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What a game that ended up to death in the house of a barber in 1799 tells us about the history of Spain

The All Saints ' day, 1799, John Spears, a day labourer, 22 years of age, was playing with the money to the cards with his partner, John Cord, against Jose Cam

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What a game that ended up to death in the house of a barber in 1799 tells us about the history of Spain

The All Saints ' day, 1799, John Spears, a day labourer, 22 years of age, was playing with the money to the cards with his partner, John Cord, against Jose Campos and Miguel Square. They were in the back of the barber shop of Sunday from Light, in the small town of cordoba of Rute. Perhaps they had just arrived or maybe you were playing all night, the case is that about nine in the morning the thing was heated, Fields, and Cord they rolled to get to duke it out, and, Spears, who got in the way to defend his partner, he ended up taking a stab in the chest that left him wounded.

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This brawl might seem like little more than a event of for 219 years, but the young historian Miguel Mohedano has bothered to recreate the story —and the other eight games of cards which ended up in the courts at the end of the EIGHTEENTH century— from the documentation of the Local Justice of Rute conserved in the Historic archives of the province of Cordoba, because it ensures that it gives many clues about how it was that society, what were the relations of the individuals of the era, among them and with the powers and the laws. “The first conclusion is that all over the world play cards despite the fact that it was forbidden to play by betting,” says Mohedano, a student now in Salamanca with a master in Advanced Studies of History, which has published its end-of-degree —card games: resistance day-to-day in Rute (Cordoba) in the second half of the EIGHTEENTH century— in the magazine Areas of the Humanities and Social Sciences.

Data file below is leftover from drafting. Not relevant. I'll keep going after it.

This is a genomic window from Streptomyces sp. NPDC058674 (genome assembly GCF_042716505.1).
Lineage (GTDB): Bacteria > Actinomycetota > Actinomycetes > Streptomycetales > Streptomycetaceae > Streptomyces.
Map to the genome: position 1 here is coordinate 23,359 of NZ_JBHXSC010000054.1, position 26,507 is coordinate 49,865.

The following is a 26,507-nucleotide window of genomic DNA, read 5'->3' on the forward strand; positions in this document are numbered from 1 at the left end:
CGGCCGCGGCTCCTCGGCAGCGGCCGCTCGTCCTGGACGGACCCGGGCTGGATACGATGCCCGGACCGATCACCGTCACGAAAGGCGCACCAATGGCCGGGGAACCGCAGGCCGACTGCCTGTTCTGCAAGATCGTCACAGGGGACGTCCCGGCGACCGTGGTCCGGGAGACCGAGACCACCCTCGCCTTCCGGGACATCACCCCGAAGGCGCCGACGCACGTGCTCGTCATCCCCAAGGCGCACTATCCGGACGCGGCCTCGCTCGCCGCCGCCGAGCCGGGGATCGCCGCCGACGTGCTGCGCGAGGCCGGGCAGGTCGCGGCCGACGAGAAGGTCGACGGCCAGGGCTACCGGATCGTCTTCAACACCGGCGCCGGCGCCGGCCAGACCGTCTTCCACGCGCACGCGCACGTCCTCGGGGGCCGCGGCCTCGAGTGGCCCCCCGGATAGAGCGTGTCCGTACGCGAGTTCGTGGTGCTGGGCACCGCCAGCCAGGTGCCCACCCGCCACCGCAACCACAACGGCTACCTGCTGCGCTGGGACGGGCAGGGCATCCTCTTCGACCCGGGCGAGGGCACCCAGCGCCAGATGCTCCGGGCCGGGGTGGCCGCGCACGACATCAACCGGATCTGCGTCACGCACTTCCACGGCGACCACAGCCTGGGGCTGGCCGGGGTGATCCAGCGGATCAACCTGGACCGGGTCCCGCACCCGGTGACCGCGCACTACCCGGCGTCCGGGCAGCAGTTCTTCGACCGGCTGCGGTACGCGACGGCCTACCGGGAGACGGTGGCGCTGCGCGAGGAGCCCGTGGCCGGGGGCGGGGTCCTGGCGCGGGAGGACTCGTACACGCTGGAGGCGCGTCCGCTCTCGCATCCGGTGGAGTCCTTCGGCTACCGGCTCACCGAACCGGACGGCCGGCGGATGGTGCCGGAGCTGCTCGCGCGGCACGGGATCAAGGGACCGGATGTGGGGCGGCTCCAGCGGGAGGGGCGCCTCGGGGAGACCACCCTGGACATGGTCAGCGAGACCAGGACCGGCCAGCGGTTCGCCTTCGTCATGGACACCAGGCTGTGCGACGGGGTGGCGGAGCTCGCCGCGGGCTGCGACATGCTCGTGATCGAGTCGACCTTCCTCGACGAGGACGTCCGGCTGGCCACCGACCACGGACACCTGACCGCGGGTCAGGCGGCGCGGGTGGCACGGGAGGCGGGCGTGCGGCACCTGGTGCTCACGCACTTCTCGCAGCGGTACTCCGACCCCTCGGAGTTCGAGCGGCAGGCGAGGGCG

Mohedano describes a social context which sailed between appearances, represented by such legal prohibition, and the daily reality, with an extension of the practice so great that there had to be a certain permissiveness: “In a rural context such as that dominated the popular classes, the laborers, the people needed an escape valve, as the festivities or the game, to compensate for a low salary and a miserable life,” explains the historian. And it also highlights another of the cases that have been studied, in which two merchants were playing in a tavern against two “ordinary ministers”, something as well as police officers of the time. “It emphasizes that everyone played cards and everyone was betting and around Youwin the world engaged in crime. That is to say, that the crime itself was absurd, but as it was a tradition...”.